Remind me never to poke fun at Schenectady. If I do, the next thing I know I’ll be getting a gift basket from the Chamber of Schenectady, formerly the Chamber of Commerce. That’s what’s happening to television comic Steven Colbert.
All the poor guy did was use Schenectady as an example of the kind of place you might want to see by “helicopter only,” and now he’s in for it.
The Chamber is sending him a gift basket via Chris Hunter of the Schenectady Museum and Planetarium, who just happened to have tickets already booked for the studio show, and won’t be satisfied until they actually get the guy up here and show him just what a wonderful place Schenectady really is.
“If you put your feet on the ground you’ve got a great deal to see here,” Chuck Steiner, the president of the Chamber, told me — as if he could fool me. “We’ve got the birth of innovation here, with General Electric, no question about that.”
He went on: “The battery plant is coming up here … the leading R and D center is here … Union College … a brand new energetic arts district,” until I had to stop him.
How about taking him to a school board meeting? I thought. That’s the most entertaining operation in Schenectady these days. Never mind some old turbine factory.
But no, they’re going to stick to the uplifting, if they can get the guy, which is probably a long shot, considering what a celebrity he is, or at least what a celebrity his bombastic, super-patriotic character is.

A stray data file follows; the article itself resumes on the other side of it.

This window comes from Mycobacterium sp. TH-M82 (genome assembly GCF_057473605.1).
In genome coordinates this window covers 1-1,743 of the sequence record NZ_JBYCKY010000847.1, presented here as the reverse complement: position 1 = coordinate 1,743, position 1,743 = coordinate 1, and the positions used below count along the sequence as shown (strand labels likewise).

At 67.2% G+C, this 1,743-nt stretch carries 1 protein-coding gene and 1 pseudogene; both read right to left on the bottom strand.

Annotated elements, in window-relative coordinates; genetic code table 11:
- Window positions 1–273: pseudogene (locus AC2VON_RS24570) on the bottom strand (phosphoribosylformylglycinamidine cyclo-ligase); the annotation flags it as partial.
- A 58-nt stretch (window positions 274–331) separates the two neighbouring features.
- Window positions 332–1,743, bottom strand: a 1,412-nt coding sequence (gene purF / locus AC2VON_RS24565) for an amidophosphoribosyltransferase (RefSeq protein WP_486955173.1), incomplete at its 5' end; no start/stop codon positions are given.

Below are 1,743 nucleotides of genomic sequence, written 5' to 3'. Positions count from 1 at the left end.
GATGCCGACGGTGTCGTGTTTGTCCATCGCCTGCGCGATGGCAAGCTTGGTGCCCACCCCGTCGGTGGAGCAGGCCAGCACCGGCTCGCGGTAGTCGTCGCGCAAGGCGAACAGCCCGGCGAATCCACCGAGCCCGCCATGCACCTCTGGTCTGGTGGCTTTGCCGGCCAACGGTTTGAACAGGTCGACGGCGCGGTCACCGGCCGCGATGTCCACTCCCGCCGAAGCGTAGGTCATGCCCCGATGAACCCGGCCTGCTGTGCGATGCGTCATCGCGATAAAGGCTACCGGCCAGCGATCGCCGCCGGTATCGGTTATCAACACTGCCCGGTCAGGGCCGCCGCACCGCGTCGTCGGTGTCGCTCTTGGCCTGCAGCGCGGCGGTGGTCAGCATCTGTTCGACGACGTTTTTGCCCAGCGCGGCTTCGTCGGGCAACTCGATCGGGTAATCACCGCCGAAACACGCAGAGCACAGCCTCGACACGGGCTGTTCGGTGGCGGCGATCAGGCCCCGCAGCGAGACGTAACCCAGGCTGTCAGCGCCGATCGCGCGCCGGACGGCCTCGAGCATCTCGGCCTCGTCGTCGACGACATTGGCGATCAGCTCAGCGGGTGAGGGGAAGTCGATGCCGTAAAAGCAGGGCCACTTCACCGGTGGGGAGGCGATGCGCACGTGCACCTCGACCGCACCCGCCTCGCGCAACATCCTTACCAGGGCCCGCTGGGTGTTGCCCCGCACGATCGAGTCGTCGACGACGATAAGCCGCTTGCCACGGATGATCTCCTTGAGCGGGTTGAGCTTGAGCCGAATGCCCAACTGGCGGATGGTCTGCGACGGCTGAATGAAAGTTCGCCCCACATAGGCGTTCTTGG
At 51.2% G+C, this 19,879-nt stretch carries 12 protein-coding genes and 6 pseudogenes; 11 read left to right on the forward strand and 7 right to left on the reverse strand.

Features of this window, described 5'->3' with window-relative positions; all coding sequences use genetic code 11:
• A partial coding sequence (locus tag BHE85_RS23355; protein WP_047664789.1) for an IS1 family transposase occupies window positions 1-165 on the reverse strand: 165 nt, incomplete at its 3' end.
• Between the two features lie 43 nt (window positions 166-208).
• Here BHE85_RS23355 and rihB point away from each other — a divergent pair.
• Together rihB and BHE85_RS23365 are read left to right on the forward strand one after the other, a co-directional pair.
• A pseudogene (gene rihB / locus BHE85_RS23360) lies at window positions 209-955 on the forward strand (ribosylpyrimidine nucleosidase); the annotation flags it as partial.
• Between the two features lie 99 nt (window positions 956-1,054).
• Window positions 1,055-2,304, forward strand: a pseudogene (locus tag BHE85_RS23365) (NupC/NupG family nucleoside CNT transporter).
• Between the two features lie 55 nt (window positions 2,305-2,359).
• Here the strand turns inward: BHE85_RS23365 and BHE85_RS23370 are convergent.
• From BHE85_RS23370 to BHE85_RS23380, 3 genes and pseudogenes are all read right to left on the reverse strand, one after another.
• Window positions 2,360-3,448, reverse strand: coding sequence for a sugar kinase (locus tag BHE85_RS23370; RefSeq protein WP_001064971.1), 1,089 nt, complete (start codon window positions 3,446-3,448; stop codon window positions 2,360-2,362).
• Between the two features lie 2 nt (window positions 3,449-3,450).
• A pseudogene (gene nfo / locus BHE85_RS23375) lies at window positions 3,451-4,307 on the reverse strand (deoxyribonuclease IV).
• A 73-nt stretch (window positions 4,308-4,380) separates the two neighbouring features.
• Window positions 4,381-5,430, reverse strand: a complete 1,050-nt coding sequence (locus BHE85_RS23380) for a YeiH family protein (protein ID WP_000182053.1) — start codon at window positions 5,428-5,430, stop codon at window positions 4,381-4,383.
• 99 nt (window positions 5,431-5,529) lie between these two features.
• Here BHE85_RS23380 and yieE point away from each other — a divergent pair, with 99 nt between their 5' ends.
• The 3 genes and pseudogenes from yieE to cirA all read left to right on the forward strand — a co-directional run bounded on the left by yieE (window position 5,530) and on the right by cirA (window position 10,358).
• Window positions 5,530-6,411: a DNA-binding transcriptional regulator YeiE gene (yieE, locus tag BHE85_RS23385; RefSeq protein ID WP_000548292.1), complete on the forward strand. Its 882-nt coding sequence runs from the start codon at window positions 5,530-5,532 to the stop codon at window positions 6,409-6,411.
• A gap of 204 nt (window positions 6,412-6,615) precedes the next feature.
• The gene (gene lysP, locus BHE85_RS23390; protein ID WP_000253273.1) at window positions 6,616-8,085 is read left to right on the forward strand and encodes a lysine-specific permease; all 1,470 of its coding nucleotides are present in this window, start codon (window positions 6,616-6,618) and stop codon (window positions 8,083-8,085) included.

“How about a key to the city?” I suggested in an effort to be helpful.
“That’s Phase 3,” Chuck said. “If he accepts — keys, proclamations, welcoming committee and the whole deal.”
They might even talk him into doing a show from Proctors, site of the world’s first television demonstration, back in 1930.
“We’d love it,” he said.
Question of colors
Maybe you noticed the story in this newspaper the other day about an Amish farmer in Montgomery County who got a traffic ticket for not having an orange triangle on the back of his horse-drawn buggy.
Apparently it would have violated his religion’s rule of plainness, though that rule does permit a silvery-colored reflective triangle.
This was new to me, and very curious, because I don’t know of any biblical injunction against bright colors, and I even remember a “coat of many colors” in one Bible story.
But the point is that the rejection of bright colors seems to be inconsistent with one of the things the Amish are best known for, and that is quilt-making. There is an exhibit of Amish quilts at the de Young Museum in San Francisco, and they are really spectacular for their design and colors.
What’s more, I noted that the Amish gentleman who was quoted in our news story spoke to our reporter while making a quilt frame himself.
So there you go: Members of this old Annabaptist sect go to great lengths to avoid ostentation in their dress and their vehicles, but at the same time they make quilts of the most dazzling designs and colors.
It occurred to me that maybe they could get around the orange-triangle problem by hanging those quilts on their buggies — I mean, if the triangles violate a religious rule against bright colors but the quilts don’t — but then I decided I better stay out of this little problem.
If I get involved in trying to reconcile contradictions in people’s religious beliefs and practices there will never be an end to it. I could spend the rest of my life at it and not solve the hundredth part of the problem.
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